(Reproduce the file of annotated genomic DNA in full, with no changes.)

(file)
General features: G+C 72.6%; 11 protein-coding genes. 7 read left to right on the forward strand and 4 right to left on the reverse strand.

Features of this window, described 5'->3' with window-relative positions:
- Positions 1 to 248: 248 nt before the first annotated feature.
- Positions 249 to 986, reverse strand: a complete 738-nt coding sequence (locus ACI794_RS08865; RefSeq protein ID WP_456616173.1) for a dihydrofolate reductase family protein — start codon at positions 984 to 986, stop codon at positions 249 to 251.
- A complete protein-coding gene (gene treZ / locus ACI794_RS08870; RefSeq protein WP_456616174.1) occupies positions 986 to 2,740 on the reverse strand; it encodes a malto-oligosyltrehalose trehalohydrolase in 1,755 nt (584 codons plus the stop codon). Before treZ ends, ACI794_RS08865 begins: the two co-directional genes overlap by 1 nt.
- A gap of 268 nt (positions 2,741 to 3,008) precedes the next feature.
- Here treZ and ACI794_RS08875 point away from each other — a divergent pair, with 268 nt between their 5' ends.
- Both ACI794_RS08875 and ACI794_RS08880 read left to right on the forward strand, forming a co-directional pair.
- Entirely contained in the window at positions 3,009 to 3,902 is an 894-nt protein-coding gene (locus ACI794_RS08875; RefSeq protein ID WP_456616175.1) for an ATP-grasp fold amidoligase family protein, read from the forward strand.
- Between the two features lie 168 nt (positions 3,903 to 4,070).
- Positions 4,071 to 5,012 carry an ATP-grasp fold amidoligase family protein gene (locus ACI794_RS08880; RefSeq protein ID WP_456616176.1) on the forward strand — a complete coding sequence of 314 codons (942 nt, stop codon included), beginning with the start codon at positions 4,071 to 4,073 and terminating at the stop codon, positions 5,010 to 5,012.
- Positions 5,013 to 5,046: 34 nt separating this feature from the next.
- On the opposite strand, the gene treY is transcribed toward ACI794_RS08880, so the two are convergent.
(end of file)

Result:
General features: G+C 72.6%; 11 protein-coding genes. 7 read left to right on the forward strand and 4 right to left on the reverse strand.

Features of this window, described 5'->3' with window-relative positions:
- Positions 1 to 248: 248 nt before the first annotated feature.
- Positions 249 to 986, reverse strand: a complete 738-nt coding sequence (locus ACI794_RS08865; RefSeq protein ID WP_456616173.1) for a dihydrofolate reductase family protein — start codon at positions 984 to 986, stop codon at positions 249 to 251.
- A complete protein-coding gene (gene treZ / locus ACI794_RS08870; RefSeq protein WP_456616174.1) occupies positions 986 to 2,740 on the reverse strand; it encodes a malto-oligosyltrehalose trehalohydrolase in 1,755 nt (584 codons plus the stop codon). Before treZ ends, ACI794_RS08865 begins: the two co-directional genes overlap by 1 nt.
- A gap of 268 nt (positions 2,741 to 3,008) precedes the next feature.
- Here treZ and ACI794_RS08875 point away from each other — a divergent pair, with 268 nt between their 5' ends.
- Both ACI794_RS08875 and ACI794_RS08880 read left to right on the forward strand, forming a co-directional pair.
- Entirely contained in the window at positions 3,009 to 3,902 is an 894-nt protein-coding gene (locus ACI794_RS08875; RefSeq protein ID WP_456616175.1) for an ATP-grasp fold amidoligase family protein, read from the forward strand.
- Between the two features lie 168 nt (positions 3,903 to 4,070).
- Positions 4,071 to 5,012 carry an ATP-grasp fold amidoligase family protein gene (locus ACI794_RS08880; RefSeq protein ID WP_456616176.1) on the forward strand — a complete coding sequence of 314 codons (942 nt, stop codon included), beginning with the start codon at positions 4,071 to 4,073 and terminating at the stop codon, positions 5,010 to 5,012.
- Positions 5,013 to 5,046: 34 nt separating this feature from the next.
- On the opposite strand, the gene treY is transcribed toward ACI794_RS08880, so the two are convergent.